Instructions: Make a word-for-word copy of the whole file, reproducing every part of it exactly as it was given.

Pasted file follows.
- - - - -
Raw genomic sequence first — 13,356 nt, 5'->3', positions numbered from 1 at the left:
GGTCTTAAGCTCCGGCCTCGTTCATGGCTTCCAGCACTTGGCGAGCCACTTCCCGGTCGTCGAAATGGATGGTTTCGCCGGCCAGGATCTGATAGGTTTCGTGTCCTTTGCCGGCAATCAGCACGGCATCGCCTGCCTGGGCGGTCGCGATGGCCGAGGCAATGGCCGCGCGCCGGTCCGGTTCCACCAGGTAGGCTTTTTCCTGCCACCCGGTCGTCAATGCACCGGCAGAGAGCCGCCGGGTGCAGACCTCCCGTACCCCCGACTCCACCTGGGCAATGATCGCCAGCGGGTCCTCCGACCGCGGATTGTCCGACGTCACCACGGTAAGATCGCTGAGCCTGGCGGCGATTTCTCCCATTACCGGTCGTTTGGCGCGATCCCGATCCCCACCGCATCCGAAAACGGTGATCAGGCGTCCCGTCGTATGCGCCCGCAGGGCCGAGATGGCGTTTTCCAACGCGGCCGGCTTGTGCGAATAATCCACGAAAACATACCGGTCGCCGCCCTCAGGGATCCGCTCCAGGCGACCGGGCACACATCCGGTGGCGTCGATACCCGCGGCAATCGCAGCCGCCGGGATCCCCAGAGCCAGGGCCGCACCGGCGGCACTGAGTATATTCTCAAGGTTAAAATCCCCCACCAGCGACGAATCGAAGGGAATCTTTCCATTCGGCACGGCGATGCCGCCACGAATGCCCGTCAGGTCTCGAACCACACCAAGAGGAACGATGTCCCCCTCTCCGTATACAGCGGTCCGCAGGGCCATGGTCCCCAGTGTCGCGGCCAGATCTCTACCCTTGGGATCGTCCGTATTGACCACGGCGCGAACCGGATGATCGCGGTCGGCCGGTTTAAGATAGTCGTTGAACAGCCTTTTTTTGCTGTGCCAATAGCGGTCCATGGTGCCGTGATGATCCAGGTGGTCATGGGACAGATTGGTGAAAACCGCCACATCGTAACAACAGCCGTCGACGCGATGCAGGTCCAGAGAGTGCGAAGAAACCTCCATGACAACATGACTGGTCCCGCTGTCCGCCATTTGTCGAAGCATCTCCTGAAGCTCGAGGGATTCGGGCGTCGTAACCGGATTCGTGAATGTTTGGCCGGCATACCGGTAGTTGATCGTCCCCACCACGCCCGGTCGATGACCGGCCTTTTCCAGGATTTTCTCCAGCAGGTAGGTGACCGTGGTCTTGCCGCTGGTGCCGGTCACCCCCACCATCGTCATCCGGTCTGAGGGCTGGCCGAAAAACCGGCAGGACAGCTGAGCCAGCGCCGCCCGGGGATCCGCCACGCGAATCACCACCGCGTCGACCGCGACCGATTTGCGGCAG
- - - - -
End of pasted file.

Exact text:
Raw genomic sequence first — 13,356 nt, 5'->3', positions numbered from 1 at the left:
GGTCTTAAGCTCCGGCCTCGTTCATGGCTTCCAGCACTTGGCGAGCCACTTCCCGGTCGTCGAAATGGATGGTTTCGCCGGCCAGGATCTGATAGGTTTCGTGTCCTTTGCCGGCAATCAGCACGGCATCGCCTGCCTGGGCGGTCGCGATGGCCGAGGCAATGGCCGCGCGCCGGTCCGGTTCCACCAGGTAGGCTTTTTCCTGCCACCCGGTCGTCAATGCACCGGCAGAGAGCCGCCGGGTGCAGACCTCCCGTACCCCCGACTCCACCTGGGCAATGATCGCCAGCGGGTCCTCCGACCGCGGATTGTCCGACGTCACCACGGTAAGATCGCTGAGCCTGGCGGCGATTTCTCCCATTACCGGTCGTTTGGCGCGATCCCGATCCCCACCGCATCCGAAAACGGTGATCAGGCGTCCCGTCGTATGCGCCCGCAGGGCCGAGATGGCGTTTTCCAACGCGGCCGGCTTGTGCGAATAATCCACGAAAACATACCGGTCGCCGCCCTCAGGGATCCGCTCCAGGCGACCGGGCACACATCCGGTGGCGTCGATACCCGCGGCAATCGCAGCCGCCGGGATCCCCAGAGCCAGGGCCGCACCGGCGGCACTGAGTATATTCTCAAGGTTAAAATCCCCCACCAGCGACGAATCGAAGGGAATCTTTCCATTCGGCACGGCGATGCCGCCACGAATGCCCGTCAGGTCTCGAACCACACCAAGAGGAACGATGTCCCCCTCTCCGTATACAGCGGTCCGCAGGGCCATGGTCCCCAGTGTCGCGGCCAGATCTCTACCCTTGGGATCGTCCGTATTGACCACGGCGCGAACCGGATGATCGCGGTCGGCCGGTTTAAGATAGTCGTTGAACAGCCTTTTTTTGCTGTGCCAATAGCGGTCCATGGTGCCGTGATGATCCAGGTGGTCATGGGACAGATTGGTGAAAACCGCCACATCGTAACAACAGCCGTCGACGCGATGCAGGTCCAGAGAGTGCGAAGAAACCTCCATGACAACATGACTGGTCCCGCTGTCCGCCATTTGTCGAAGCATCTCCTGAAGCTCGAGGGATTCGGGCGTCGTAACCGGATTCGTGAATGTTTGGCCGGCATACCGGTAGTTGATCGTCCCCACCACGCCCGGTCGATGACCGGCCTTTTCCAGGATTTTCTCCAGCAGGTAGGTGACCGTGGTCTTGCCGCTGGTGCCGGTCACCCCCACCATCGTCATCCGGTCTGAGGGCTGGCCGAAAAACCGGCAGGACAGCTGAGCCAGCGCCGCCCGGGGATCCGCCACGCGAATCACCACCGCGTCGACCGCGACCGATTTGCGGCAG